PCIS is an inflammatory process involving the pleura and pericardium secondary to myocardial infarction (post-myocardial infarction syndrome) or secondary to cardiac surgery/trauma (post-cardiotomy syndrome).2 The original description of PCIS by Soloff in 1953 was in patients after mitral valve commissurotomy (mitral valve commissurotomy syndrome).3 Clinical features include fever, pleuritic chest pain, raised erythrocyte sedimentation rate, leucocytosis, and pleural effusion. Pleural effusion is generally exudative in nature, as described in our case also.1,4,5 Prognosis is usually favourable but occasional complications may occur, which include cardiac tamponade, anaemia, premature bypass graft occlusion, unstable angina, and persistent chest pain.2 Recognition of PCIS is important because of potential life threatening complications. Moreover, most patients respond to simple treatments like non-steroidal anti-inflammatory agents or corticosteroids. But lack of a diagnostic test for PCIS often leads to expensive and unnecessary diagnostic studies, undesired therapies, and sometimes complications from empiric treatment.5

Kim and Sahn suggested that a pleural fluid to serum antimyocardial antibody ratio of more than 1 could serve to support a presumptive diagnosis of PCIS.1 They quoted studies describing an association between antimyocardial antibody and development of PCIS. Although it is thought that the patients with high titres of antimyocardial antibody may develop PCIS, it is difficult to interpret these studies because of differences in assay techniques. In our patient the antimyocardial antibody titres in pleural fluid and serum were <1:40. The pleural fluid to serum antimyocardial antibody ratio could not be calculated, as we could not quantify titres below 1:40. Moreover, titres below 1:40 may not be significant, and the presence of antimyocardial antibodies could just be a non-specific finding.6,7 Because of these difficulties in interpreting the significance of antimyocardial antibodies we think that low complement level in the pleural fluid by itself may be used as a diagnostic test for PCIS in the appropriate clinical setting. Our patient had reduced C3 and C4 levels in pleural fluid, and had immune complexes as documented by the presence of C1q binding in pleural fluid. Low complement index, obtained after adjusting for total protein concentration, also indicates significant complement consumption in pleural space and suggests an immunological mechanism causing pleural effusion.1,4 These results are similar to the case report published by Kim and Sahn. These findings suggest that complement is being consumed in the pleural cavity probably secondary to a local immune reaction. To the best of the authors' knowledge, in addition to the report by Kim and Sahn, there is only one another case report in a French language journal by Beynel et al, who reported a patient with PCIS presenting with exudative pleural effusion and low pleural fluid complement level.4 Kahl et al and Meri et al described patients with PCIS showing diminished serum complement levels during early postoperative period followed by an increase in serum complement levels.8,9 The increase in the complement level was considered to be an acute phase response. Similar pleural fluid complement pattern is also seen in systemic lupus erythematosus and rheumatoid arthritis.10 However, pleural fluid glucose level is usually extremely low in connective tissue disorders like rheumatoid arthritis. Pleural fluid glucose level was normal in our patient. Moreover, systemic lupus erythematosus and rheumatoid arthritis can be easily ruled out with simple serological tests if clinically suspected as a cause of low complement level in pleural fluid.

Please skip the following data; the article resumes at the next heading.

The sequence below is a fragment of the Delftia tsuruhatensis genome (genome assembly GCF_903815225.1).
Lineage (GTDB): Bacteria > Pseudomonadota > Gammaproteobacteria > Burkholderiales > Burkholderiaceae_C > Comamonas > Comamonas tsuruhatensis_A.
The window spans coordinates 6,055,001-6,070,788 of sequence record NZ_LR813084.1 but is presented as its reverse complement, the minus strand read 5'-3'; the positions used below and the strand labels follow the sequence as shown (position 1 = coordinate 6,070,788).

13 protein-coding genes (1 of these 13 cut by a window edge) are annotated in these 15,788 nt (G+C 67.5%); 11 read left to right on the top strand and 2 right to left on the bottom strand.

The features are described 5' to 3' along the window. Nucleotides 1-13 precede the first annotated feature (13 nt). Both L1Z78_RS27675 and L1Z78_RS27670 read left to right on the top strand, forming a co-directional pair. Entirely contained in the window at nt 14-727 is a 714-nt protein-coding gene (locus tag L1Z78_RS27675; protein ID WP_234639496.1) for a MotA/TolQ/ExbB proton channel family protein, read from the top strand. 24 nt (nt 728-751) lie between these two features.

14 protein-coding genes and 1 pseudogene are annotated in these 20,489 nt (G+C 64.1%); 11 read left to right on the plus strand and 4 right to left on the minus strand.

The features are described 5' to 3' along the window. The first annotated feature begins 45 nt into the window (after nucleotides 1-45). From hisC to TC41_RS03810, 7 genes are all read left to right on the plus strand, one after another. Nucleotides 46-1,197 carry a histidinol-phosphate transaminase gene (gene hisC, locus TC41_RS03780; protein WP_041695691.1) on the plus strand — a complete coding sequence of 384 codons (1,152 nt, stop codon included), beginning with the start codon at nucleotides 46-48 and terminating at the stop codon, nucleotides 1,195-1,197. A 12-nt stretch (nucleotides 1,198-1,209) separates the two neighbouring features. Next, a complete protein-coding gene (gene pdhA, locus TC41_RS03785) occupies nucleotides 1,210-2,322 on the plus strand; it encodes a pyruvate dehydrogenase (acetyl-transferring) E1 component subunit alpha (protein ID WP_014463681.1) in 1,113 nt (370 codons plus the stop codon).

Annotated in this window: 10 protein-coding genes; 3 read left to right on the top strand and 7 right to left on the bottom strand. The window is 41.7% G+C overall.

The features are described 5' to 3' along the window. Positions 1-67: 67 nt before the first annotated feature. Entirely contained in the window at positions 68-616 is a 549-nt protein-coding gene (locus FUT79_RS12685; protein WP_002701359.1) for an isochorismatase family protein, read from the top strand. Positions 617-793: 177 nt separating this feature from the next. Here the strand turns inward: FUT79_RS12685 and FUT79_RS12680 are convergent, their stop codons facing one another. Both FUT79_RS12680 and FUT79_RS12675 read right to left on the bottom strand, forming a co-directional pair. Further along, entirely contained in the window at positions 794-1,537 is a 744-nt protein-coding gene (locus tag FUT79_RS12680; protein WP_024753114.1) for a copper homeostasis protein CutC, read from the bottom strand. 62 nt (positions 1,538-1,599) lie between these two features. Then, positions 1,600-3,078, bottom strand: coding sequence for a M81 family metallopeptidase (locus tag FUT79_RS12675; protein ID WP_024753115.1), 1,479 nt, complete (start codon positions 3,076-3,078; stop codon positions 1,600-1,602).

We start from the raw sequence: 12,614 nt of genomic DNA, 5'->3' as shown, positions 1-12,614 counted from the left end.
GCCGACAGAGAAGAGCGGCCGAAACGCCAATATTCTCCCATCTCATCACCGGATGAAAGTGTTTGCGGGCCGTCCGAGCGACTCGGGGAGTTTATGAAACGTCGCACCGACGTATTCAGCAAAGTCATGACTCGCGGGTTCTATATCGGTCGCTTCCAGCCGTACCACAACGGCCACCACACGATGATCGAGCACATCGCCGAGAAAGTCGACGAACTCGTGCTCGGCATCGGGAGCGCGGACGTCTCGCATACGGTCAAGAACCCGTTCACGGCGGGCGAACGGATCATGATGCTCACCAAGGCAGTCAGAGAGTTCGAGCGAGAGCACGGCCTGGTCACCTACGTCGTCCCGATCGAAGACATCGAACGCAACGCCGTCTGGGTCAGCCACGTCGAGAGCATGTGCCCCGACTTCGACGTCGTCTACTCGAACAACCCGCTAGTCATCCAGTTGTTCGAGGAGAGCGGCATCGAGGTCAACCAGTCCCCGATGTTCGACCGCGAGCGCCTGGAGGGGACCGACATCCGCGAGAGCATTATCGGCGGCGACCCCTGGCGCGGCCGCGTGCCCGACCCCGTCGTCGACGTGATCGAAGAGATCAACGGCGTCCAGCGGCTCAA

Learning points

  • Post-cardiac injury syndrome is an inflammatory process.

  • The injury is mediated by immunological mechanisms.

  • Low complement level in pleural effusion can be of diagnostic value.


The authors are greatly indebted to Drs Murali Duggirala, Ganiyu Oshodi, and Anja Bottler for their valuable contribution in the preparation of the manuscript.